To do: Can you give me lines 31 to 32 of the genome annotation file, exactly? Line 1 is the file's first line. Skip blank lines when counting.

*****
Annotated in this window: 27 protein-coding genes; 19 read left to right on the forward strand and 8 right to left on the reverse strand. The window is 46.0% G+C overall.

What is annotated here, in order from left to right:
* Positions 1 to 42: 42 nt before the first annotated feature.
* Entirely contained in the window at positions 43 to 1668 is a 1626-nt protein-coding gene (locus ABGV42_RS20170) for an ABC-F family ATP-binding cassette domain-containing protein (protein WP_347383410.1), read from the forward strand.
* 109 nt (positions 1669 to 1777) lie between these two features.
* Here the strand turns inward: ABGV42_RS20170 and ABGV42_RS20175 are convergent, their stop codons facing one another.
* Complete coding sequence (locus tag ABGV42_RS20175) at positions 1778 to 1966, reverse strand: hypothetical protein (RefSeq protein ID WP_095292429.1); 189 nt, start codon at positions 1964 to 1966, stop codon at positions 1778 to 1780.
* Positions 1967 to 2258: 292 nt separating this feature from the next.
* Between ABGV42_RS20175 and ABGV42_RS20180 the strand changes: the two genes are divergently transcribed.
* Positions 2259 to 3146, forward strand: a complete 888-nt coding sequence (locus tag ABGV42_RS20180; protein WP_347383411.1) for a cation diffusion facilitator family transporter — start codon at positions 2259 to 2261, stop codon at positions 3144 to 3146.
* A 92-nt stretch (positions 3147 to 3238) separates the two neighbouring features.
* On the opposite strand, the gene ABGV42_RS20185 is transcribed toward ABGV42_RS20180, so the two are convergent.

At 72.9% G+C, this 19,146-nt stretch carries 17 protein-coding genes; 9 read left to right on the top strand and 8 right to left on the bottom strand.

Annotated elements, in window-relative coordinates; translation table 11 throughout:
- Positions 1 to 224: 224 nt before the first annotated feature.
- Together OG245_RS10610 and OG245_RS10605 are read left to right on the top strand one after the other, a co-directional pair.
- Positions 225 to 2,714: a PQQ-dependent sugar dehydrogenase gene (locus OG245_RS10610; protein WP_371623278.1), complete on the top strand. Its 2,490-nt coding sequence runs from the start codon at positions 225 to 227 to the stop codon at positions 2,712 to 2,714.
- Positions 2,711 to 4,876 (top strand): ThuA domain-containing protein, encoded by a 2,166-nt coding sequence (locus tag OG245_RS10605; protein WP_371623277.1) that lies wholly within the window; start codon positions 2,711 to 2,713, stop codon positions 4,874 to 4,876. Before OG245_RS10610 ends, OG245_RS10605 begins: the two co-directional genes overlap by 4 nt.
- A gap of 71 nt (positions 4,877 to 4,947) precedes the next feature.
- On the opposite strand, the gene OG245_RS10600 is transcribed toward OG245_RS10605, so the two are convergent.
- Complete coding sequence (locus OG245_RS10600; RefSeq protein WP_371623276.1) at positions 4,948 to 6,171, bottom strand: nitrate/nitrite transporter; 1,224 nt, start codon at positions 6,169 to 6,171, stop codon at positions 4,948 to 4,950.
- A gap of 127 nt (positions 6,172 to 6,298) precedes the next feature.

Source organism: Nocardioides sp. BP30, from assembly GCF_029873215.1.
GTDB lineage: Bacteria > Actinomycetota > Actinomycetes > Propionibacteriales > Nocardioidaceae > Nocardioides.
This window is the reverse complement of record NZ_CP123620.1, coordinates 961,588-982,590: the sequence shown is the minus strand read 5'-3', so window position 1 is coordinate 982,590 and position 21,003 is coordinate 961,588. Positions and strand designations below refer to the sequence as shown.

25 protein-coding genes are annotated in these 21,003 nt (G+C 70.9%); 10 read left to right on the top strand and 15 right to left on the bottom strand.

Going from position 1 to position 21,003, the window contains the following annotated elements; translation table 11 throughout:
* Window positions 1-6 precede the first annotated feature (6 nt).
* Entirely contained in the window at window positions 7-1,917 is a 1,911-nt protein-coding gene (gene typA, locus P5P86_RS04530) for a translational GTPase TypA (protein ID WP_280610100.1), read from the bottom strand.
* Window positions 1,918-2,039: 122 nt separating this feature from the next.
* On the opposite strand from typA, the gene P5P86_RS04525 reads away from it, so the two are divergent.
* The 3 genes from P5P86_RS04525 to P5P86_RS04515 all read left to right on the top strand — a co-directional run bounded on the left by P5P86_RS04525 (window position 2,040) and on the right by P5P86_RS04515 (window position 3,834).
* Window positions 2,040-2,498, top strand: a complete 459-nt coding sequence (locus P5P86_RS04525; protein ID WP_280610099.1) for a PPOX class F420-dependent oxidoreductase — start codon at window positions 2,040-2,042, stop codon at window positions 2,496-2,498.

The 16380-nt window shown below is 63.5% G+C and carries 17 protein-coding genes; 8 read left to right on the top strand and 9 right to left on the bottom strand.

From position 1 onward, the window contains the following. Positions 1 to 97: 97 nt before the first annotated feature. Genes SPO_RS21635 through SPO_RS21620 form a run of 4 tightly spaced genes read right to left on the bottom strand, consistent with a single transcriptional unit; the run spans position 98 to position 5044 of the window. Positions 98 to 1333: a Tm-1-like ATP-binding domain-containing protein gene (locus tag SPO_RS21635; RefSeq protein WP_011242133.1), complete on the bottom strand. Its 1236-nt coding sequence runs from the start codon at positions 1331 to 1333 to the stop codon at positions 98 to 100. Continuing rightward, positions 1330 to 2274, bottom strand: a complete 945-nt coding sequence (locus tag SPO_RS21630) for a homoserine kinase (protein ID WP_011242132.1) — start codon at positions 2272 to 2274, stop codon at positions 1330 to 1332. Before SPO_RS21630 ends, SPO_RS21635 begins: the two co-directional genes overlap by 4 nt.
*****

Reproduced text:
* On the opposite strand from typA, the gene P5P86_RS04525 reads away from it, so the two are divergent.
* The 3 genes from P5P86_RS04525 to P5P86_RS04515 all read left to right on the top strand — a co-directional run bounded on the left by P5P86_RS04525 (window position 2,040) and on the right by P5P86_RS04515 (window position 3,834).